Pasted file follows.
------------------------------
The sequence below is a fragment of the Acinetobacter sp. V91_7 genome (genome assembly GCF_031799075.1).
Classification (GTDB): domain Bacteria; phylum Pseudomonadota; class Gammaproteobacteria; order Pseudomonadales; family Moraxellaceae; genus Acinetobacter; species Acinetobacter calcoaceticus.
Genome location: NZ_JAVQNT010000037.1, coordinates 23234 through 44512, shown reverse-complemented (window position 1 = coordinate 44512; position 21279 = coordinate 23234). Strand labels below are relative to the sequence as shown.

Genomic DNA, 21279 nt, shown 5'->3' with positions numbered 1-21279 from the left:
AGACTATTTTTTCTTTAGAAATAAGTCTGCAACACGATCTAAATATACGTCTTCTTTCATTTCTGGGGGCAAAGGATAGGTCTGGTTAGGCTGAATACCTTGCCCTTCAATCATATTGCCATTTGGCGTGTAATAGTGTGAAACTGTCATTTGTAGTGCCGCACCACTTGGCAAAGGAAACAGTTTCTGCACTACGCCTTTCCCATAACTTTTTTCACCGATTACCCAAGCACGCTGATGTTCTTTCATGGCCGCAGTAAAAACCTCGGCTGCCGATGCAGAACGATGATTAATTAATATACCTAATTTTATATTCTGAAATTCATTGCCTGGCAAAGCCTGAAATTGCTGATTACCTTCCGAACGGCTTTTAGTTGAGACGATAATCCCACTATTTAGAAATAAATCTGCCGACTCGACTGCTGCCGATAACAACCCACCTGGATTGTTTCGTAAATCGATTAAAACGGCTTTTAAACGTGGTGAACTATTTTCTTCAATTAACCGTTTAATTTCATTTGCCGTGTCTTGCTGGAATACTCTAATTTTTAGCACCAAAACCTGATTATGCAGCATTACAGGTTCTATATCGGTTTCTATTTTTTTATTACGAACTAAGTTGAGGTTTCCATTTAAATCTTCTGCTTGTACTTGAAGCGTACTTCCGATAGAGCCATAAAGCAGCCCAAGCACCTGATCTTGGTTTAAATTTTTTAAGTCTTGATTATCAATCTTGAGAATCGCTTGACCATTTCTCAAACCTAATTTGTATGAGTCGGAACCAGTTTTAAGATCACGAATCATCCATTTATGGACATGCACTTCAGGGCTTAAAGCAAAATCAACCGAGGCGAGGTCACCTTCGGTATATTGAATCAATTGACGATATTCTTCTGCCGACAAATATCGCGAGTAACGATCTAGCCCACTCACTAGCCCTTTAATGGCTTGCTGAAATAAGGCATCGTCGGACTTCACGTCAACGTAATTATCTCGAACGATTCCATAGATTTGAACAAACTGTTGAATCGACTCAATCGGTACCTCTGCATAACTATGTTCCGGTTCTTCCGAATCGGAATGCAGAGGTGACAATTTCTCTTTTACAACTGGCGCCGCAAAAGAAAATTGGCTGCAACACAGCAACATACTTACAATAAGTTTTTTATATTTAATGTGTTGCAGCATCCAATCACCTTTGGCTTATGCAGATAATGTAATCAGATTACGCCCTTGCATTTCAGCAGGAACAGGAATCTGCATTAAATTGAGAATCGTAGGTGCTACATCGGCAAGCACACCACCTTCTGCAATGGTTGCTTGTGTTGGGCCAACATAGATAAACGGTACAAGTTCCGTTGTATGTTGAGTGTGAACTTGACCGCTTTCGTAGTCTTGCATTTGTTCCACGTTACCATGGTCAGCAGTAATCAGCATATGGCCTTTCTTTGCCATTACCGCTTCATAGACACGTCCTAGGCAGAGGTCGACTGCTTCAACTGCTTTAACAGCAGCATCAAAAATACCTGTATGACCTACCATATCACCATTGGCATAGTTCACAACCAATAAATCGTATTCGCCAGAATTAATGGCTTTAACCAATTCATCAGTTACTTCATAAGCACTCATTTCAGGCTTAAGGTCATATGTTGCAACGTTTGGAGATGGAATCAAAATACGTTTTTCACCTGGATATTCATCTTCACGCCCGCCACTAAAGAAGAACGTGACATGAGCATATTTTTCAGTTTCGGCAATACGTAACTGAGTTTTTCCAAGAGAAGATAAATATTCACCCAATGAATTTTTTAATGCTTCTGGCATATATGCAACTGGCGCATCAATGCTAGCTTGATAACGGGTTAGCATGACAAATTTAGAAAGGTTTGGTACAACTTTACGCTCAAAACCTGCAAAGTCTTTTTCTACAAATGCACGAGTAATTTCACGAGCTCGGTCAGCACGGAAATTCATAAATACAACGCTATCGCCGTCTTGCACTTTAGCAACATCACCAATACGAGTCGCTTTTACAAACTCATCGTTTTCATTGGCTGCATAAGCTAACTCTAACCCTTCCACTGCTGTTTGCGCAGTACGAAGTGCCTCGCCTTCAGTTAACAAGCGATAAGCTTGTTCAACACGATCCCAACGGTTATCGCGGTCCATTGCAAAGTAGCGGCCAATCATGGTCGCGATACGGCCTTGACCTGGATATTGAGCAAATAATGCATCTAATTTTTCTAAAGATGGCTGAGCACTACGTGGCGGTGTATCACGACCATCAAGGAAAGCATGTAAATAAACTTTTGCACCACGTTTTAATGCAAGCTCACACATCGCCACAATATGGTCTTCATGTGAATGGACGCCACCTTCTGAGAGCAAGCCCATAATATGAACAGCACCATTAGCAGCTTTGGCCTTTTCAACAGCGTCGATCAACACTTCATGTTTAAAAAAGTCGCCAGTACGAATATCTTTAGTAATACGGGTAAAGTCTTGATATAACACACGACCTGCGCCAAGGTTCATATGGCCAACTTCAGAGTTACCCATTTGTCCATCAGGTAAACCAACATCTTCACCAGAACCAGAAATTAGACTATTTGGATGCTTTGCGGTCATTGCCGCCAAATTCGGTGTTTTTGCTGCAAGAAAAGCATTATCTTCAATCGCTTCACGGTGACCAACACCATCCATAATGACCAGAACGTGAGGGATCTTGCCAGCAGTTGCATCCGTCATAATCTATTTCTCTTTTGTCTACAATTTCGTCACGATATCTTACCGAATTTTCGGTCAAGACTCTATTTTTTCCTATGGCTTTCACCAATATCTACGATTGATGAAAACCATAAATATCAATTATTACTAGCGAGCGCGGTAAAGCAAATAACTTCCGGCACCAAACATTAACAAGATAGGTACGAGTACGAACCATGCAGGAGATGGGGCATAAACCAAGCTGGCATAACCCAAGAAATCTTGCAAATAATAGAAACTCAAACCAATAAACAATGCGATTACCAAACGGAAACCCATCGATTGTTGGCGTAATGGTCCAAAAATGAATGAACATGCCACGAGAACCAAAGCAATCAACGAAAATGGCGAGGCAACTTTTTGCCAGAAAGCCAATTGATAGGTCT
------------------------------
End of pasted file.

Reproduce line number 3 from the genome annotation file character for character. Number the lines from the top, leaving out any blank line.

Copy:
Genome location: NZ_JAVQNT010000037.1, coordinates 23234 through 44512, shown reverse-complemented (window position 1 = coordinate 44512; position 21279 = coordinate 23234). Strand labels below are relative to the sequence as shown.